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The first bumblebee in the United States was recently pronounced endangered. Once a common sight, the rusty patch bumblebee is now “balancing precariously on the brink of extinction,” according to the U.S. Fish and Wildlife Service. The bumblebee previously thrived in 28 states, but has been on a steady decline over the past two decades, with its population dropping by a staggering 87%.

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Of the more than 3,000 species of bees in the United States, about 40 belong to the genus Bombus, including the Bombus affinus — the rusty patched bumblebee.

Are There Other Endangered Bees?

The rusty patched bumblebee is not the first bee in the United States to become endangered, however, as last September seven species of Hawaiian yellow-faced bees received protection under the Endangered Species Act.

What’s Causing These Bees to Disappear?

Multiple factors are at play here. The rusty patched bumblebee, along with seven species of yellow-faced Hawaiian bee species, are suffering from habitat loss, diseases, parasites, pesticides, and climate change. Since bees pollinate a significant portion of our food, this is not an issue we can ignore for much longer.

According to the U.S. Fish and Wildlife Service, “Bumblebees are among the most important pollinators of crops such as blueberries, cranberries, and clover and almost the only insect pollinators of tomatoes.”

“The economic value of pollination services provided by native insects (mostly bees) is estimated at $3 billion per year in the United States.”

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What About Advocacy Groups?

There are many groups that are trying to save the bees directly by raising awareness and educating people on what they can do to spread this important message.

One insect advocacy group, Xerces Society, actually sued the federal government for not acting on this matter sooner. “Bumble bees are dying off, vanishing from our farms, gardens, and parks, where they were once found in great numbers,” said Rebecca Riley, Senior Attorney with the Natural Resources Defense Council (NRDC), who partnered with the group on their case.

General Mills, the company behind many well-known cereal brands, including the popular Honey Nut Cheerios, has recently launched a new campaign, Help Bring Back The Bees, designed to draw attention to the issue of declining bee populations.

They have recently removed their popular mascot, “Buzz the Bee,” from their boxes, leaving an outline of where he would be to highlight and raise awareness about the issue. Included in new boxes of Honey Nut Cheerios are packets of wildflower seeds, meant to encourage people to plant so they can do their part in feeding bees.

Raising awareness is a very important step, and planting flowers can certainly help, but I can’t be the only one who sees the irony in this campaign. Let me explain…

General Mills is known for their use of genetically modified ingredients. The wheat, soy, and corn products they use in their products all come from genetically modified sources. This means that these products are not organic, and must be sprayed with large quantities of pesticides. Pesticides, and genetically modified crops specifically, are quite possibly one of the largest factors contributing to the loss of the bees.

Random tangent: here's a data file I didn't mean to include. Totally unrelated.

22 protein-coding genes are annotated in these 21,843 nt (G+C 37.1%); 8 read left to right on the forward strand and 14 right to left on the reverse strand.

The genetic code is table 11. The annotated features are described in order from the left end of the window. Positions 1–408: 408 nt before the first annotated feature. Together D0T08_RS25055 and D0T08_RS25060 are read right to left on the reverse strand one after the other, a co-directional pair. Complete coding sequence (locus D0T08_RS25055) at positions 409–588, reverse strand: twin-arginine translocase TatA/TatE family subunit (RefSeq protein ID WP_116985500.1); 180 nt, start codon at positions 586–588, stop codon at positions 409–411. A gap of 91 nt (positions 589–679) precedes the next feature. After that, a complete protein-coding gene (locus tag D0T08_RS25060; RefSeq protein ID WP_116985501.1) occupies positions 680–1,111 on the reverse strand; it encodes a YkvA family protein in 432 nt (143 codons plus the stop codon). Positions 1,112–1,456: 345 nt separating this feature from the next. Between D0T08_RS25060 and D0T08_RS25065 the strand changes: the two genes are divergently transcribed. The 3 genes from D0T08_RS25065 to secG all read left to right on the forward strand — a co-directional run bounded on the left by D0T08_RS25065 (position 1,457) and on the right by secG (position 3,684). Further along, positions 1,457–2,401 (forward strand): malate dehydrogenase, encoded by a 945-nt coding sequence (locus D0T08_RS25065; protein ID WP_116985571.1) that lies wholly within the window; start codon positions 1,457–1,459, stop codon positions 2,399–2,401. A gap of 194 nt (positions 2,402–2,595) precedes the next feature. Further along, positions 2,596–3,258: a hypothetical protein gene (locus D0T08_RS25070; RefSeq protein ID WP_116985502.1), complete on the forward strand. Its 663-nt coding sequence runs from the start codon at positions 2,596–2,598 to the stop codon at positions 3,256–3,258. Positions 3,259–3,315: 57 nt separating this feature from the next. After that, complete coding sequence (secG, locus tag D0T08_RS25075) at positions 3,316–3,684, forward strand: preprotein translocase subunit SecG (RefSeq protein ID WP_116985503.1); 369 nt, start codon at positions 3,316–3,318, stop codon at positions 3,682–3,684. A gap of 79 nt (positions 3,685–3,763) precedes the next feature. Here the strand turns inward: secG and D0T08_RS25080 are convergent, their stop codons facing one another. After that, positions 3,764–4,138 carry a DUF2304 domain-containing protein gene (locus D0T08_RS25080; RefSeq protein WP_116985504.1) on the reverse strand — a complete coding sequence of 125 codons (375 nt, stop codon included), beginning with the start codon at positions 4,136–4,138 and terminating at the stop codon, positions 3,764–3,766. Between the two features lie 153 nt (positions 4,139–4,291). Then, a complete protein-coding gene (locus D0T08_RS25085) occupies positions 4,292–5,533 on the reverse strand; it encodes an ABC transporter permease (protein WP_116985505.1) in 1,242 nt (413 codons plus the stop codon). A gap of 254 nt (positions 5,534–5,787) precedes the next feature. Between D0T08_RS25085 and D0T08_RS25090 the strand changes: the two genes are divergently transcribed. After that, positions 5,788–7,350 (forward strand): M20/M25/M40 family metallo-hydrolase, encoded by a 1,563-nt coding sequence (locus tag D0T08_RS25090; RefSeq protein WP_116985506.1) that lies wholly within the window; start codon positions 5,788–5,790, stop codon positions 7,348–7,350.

I believe if General Mills truly cared about bee population decline, they would start using organic ingredients in their products. Taking a stance on the honey bee issue merely diverts attention away from their other practices, making it look as though they care for the environment even though their other actions are clearly unsustainable. Or is it just me?

Is There Anything We Can Do?

Of course! There is always something we can do. Here are some simple yet effective ways you can help save the bees, right now.

  • Plant a garden. We all know it — bees are pollinators, and in order to do their job, they need to have lots of vegetables, flowers, fruits, and other plants around to feed from. Having a garden in general can really help them out. This is especially ideal if you have the yard space, since bees get nothing from grass. Why not benefit yourself, the bees, the environment, and your bank account and plant a garden?
  • Go Native. If you are going to plant a garden, consider doing some research and including plants native to your location. These will not only thrive, but they will be exactly what the bees would order up if they had a voice. It is also important to protect these native plants so that they too do not become endangered. If you don’t have space for a garden, check out “5 DIY Projects For Those Who Don’t Have Space For a Garden.”
  • Save the Queen. New bumblebee queens need spring-blooming flowers, shrubs, and trees. New queens are born in the fall and, after breeding, hibernate for the winter. Come spring, they emerge and need nectar and pollen sources in order to start their colonies.
  • Offer a home for the bees. You can install a bee block or a bee hotel, both of which you can find online, or build one yourself. This offers a habitat for the bees to nest in, which gives them a greater chance of survival.
  • Use permaculture techniques. By using these techniques you can virtually eliminate the need for chemical pesticides or fertilizers, which can help the bees and protect the environment as well.
  • Spread the word. Raising awareness is key. Spread the word, and tell people what you’re up to!

Much Love


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